For this very reason, our Diocese has been committed for several years now to highlighting the missionary dimension of ordinary pastoral care, so that believers, sustained especially by the Sunday Eucharist, may become consistent disciples and witnesses of Jesus Christ. Christian parents, who are the first to inculcate the faith in their children, are called in a very special way to this consistency of life.
The complexity of life in a large city like Rome and in a culture that frequently seems indifferent to God, makes it obligatory not to leave fathers and mothers alone in this most crucial task; on the contrary, it obliges us to sustain them and to accompany them in their spiritual life.
With this in mind I encourage all those who work in family ministry to implement the pastoral guidelines that resulted from the last Diocesan Convention dedicated to baptismal and post-baptismal pastoral care. To keep the flame of faith alive we need a generous commitment to developing programmes of spiritual formation to accompany parents after the Baptism of their children and to offer them practical suggestions so that, from the most tender age, the Gospel of Jesus may be proclaimed.
The creation of family groups in which people listen to the word of God and share their experiences of Christian life helps to reinforce their feeling of belonging to the ecclesial community and helps them to develop in friendship with the Lord. It is likewise important also to build a relationship of cordial friendship with those members of the faithful who, having had their child baptized, distracted by the pressing needs of daily life, do not show much interest in following up this experience: thus they will be able to feel the affection of the Church which, like a caring mother, sets herself beside them to encourage them in their spiritual life.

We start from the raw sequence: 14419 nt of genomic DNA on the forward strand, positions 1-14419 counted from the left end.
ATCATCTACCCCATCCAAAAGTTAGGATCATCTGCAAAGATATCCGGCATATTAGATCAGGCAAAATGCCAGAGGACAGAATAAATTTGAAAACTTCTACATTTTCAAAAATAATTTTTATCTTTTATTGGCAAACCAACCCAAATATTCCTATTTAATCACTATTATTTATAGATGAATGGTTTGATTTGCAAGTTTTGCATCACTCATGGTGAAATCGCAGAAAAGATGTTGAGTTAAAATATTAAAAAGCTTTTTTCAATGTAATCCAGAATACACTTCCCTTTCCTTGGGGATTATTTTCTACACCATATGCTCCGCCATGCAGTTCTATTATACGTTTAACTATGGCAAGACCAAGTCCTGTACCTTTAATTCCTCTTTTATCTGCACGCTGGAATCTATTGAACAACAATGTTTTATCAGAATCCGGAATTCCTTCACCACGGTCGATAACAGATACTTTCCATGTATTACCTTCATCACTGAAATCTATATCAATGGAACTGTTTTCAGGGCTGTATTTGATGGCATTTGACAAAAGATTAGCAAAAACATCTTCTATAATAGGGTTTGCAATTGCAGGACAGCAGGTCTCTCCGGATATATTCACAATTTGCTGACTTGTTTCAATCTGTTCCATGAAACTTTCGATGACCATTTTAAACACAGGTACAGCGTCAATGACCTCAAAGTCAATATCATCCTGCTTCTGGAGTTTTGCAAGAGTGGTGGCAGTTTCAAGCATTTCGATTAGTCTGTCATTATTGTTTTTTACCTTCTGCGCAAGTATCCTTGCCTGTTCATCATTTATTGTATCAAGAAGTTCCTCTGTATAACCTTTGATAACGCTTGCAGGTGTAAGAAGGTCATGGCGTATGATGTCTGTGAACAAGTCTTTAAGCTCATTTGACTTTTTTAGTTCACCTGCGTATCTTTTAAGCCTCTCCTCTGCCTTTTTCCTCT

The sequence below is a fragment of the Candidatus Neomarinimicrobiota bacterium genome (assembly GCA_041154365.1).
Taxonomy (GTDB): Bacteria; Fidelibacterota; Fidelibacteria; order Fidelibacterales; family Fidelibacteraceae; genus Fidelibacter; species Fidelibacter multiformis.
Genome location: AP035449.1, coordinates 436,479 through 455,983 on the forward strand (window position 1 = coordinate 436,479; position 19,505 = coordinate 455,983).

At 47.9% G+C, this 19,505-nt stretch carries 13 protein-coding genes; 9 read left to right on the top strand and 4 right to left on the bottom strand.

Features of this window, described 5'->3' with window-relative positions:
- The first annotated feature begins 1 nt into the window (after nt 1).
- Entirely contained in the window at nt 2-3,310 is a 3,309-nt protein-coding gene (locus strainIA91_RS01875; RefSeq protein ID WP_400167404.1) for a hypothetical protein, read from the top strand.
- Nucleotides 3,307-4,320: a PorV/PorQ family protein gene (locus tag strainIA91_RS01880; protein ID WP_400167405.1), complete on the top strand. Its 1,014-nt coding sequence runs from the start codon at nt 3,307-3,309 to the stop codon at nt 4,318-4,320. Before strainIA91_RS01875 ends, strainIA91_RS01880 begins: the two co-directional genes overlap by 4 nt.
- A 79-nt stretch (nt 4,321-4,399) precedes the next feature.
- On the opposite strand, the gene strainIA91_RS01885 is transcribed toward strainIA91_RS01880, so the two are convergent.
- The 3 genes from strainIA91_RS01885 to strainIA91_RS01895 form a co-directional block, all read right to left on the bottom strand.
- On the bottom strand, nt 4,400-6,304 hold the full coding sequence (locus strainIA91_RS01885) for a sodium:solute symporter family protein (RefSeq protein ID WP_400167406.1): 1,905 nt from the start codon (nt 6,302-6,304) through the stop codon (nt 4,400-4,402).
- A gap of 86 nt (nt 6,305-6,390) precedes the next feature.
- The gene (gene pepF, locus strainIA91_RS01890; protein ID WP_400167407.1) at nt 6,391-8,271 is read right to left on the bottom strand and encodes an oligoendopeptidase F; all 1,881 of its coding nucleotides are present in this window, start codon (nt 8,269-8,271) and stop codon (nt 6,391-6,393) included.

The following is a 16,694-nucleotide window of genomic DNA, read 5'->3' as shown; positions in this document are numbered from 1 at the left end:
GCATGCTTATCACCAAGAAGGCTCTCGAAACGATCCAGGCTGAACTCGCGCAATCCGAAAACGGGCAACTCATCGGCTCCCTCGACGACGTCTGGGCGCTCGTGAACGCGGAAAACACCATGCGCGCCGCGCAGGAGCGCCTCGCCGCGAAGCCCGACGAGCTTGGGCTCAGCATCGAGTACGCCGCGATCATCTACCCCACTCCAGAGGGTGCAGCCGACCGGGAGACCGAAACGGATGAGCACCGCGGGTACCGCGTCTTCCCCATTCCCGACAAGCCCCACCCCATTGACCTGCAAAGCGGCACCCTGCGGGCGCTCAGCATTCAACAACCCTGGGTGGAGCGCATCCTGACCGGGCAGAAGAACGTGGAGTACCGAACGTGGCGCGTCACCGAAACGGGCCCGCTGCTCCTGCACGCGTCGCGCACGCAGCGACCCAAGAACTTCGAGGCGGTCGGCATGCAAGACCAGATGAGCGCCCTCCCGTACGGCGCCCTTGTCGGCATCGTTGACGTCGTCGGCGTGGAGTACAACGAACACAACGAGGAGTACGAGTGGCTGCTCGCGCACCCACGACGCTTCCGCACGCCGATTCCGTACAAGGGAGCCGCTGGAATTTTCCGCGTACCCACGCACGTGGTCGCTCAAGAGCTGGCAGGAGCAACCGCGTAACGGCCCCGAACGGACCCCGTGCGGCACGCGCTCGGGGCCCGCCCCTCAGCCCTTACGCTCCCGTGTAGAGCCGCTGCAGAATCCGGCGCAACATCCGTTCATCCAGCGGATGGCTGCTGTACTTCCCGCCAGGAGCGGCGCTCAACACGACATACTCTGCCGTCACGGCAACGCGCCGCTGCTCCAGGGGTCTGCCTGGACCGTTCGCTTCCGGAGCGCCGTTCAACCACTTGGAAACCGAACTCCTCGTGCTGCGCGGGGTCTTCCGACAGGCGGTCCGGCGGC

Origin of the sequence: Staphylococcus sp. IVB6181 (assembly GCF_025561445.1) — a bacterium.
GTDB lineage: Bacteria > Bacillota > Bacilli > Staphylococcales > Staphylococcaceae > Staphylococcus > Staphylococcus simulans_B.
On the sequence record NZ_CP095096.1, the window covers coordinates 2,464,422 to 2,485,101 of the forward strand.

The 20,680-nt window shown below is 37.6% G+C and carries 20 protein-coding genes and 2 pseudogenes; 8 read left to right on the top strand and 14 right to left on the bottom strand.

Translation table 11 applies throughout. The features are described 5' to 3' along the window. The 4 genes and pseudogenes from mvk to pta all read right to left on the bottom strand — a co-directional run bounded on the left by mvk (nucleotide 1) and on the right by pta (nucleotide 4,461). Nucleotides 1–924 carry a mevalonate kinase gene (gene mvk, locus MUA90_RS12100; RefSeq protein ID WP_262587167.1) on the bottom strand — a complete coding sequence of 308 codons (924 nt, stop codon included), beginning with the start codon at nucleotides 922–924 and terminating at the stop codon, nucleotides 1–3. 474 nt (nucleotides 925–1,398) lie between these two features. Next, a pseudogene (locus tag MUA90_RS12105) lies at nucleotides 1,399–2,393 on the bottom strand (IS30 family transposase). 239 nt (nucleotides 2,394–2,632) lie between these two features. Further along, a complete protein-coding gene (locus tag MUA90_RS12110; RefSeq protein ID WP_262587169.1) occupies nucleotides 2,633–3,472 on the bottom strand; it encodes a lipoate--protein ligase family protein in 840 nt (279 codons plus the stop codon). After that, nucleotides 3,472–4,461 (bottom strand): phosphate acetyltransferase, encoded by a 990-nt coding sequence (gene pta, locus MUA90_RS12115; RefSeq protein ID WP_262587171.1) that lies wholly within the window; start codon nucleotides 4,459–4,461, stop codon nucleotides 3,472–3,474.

In order to proclaim the Gospel and to enable all who do not yet know Jesus, or who have abandoned him, to cross the threshold of the door of faith once again and to live communion with God, it is indispensable to know in depth the meaning of the truths contained in the Profession of Faith.
Therefore the commitment to provide pastoral workers with a systematic formation that has existed in the various Prefectures of the Diocese of Rome is a precious means that must be pursued with commitment in the future too, to form lay people who can readily echo the Gospel in every home and in every walk of life. This may also be done through “listening centres” which proved so effective at the time of the City Mission.
In this regard the “Dialogues in the Cathedral” which have been held for years in the Basilica of St John Lateran are an especially appropriate experience for meeting the city and for having a dialogue with all those in search of God and of the truth who are wondering about the great questions of human life.
As in past centuries, so today too the Church of Rome is called to proclaim and to witness tirelessly to the riches of Christ’s Gospel. Moreover she is called to do this by supporting those who live in situations of poverty and marginalization, as well as families in difficulty, especially when they have to help sick and disabled people. I feel confident that the institutions, at their various levels, will not fail in their action to ensure that all citizens have access to what they need to live a dignified life.
Dear friends, on the last evening of the year which is coming to its end and on the threshold of the new one, let us praise the Lord! Let us express to “the Lord God, who is and who was and who is to come” (Rev 1:8), repentance and the request for forgiveness for our shortcomings, as well as sincere gratitude for the innumerable benefits granted to us by the divine Good. In particular, let us thank him for the grace and truth that have come to us through Jesus Christ. In him lies the fullness of all human time. In him lies the future of every human being. In him will be brought about the fulfilment of the hopes of the Church and of the world. Amen.